Stitch Says Author Interview: Simon Rose #author

Right Chewie has been hogging the limelight, he’s been hogging everything actually, but I’m back!


Today I have an interview with Simon Rose, so let’s check it out!

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When did you decide to become an author and what impact has this had on your life?
I’d always written, but never thought about doing anything with my work until I had children. I then came into contact with children’s books for the first time in many years. Some of the books were excellent but some were very poor and I wondered how on earth they ever got published. That led to me reading more about published authors, making a living as a writer, the publishing industry, and so on. I also took a writing course and the first novel was published in 2003. I’ve been a fulltime author ever since, writing novels and nonfiction, as well as copywriting for businesses, and conduct a lot of school visits, writing workshops, author-in-residence programs, and work as a teacher and coach for adults who are interested in writing for children.

That’s awesome. I must admit there are some terrible books the kids bring home from the library, but most of the time they find interesting stories!

Tell us about your latest work and what motivated you to write it:
The Sphere of Septimus will be published this fall. Here’s a short synopsis.
Eric isn’t too happy when he has to spend the summer with his eccentric father, Septimus Trinket, in the backwater village of Middle Wogglehole, deep in the heart of rural Derbyshire. In the isolated village, however, things are not quite what they seem. Eric meets Jessica, who tells him of the legends and mysterious stories that have surrounded Middle Wogglehole for centuries. When they discover Septimus’ shocking secret, Eric and Jessica are soon fighting for their lives against the forces of evil, in a world very different to their own.

The idea was one of the first that I ever had for a story and it’s developed considerably since then. It’s influenced by my own childhood as well as classic fantasy, mythology, and many other themes.

Sounds interesting, it’s great when stories create themselves.

What are your future aspirations as an author?
I’d like to be able to continue writing for a very long time and be able to complete all the great ideas I have for stories. I have so many projects that I’d love to work on and hope to have both the time and opportunity to bring them to life. And of course, like most authors, I’d like to write that one great novel, or even better multiple novels, that are either huge hits, critically acclaimed or both.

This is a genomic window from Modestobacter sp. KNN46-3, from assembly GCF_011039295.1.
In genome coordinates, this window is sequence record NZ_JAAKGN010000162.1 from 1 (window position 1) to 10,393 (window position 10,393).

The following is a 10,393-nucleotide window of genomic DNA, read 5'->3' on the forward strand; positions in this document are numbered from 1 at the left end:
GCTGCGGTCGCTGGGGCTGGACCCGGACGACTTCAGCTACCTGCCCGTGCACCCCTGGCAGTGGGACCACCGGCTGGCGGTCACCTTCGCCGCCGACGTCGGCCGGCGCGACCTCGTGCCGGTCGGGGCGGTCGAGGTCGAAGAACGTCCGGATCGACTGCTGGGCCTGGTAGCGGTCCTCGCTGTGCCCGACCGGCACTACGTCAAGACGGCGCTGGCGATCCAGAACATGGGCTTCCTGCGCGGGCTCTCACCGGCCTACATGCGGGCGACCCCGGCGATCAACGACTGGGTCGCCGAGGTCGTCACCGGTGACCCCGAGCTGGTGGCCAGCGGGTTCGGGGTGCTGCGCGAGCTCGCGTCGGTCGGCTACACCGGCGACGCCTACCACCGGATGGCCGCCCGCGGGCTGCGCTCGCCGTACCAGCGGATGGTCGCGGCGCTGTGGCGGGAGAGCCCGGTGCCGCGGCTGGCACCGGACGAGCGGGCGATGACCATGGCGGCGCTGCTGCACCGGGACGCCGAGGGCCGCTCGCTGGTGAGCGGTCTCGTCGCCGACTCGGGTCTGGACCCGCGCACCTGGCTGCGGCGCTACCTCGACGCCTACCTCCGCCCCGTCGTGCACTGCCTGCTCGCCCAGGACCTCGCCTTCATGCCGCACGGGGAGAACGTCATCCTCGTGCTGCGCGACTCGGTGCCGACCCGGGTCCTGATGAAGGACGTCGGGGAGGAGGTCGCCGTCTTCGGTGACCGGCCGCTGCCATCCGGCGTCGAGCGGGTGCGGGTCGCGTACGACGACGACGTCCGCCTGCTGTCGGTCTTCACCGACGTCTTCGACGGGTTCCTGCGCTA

You never know, amazing things happen everyday!

Where do your ideas come from? What experiences or aspects of your life influence your writing?
Ideas come from anywhere and everywhere really. Out walking the dog, in the car, something in a conversation, a newspaper story, a billboard, an item on the evening news, books, historical events, other people’s stories, movies, or something out of the blue. I often find myself wondering ‘what if?’ Sometimes the challenge is to stop having ideas. Some may never be used, but I try to record as many as I can. I never know when they might fit in with a story I’m writing. Even ideas that don’t seem to work right away may have a use in the future.

Out walking the dog is definitely the best place to get story ideas…

What do you do to improve yourself as a writer?
I’m usually very busy with one project or another so it’s very difficult to find the time for writing courses or things like that. However, I’m always writing something, whether it’s a new novel, nonfiction books on a wide range of topics, or copywriting for websites, social media, or other business-related material. The writing itself helps me to improve as a writer and I read extensively every day, whether for research or just for fun. I spend a lot of time editing and revising my own work, work as an editor, and often coach other writers, all of which help me to improve as a writer.

Writing and reading are the two best ways to improve writing skills.

What are the names of your books?
The Sphere of Septimus, The Time Camera, The Doomsday Mask, The Heretic’s Tomb, The Emerald Curse, The Clone Conspiracy, The Sorcerer’s Letterbox, The Alchemist’s Portrait, The Children’s Writer’s Guide, and School & Library Visits for Authors & Illustrators. I’m also the author of over sixty nonfiction books, and a contributing author to The Complete Guide to Writing Science Fiction: Volume One.


Where can people contact you?


Did you publish with a traditional publishing house or did you go the indie route?
The novels, nonfiction books and anthology are traditionally published. The Children’s Writer’s Guide, and School & Library Visits for Authors & Illustrators are independently published and I plan to complete more of these types of books featuring tips and advice for authors in the future.

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Thanks for dropping by Simon. Stitch Says will be posting a review of The Children’s Writer’s Guide shortly. In the mean time keep reading, keep writing!

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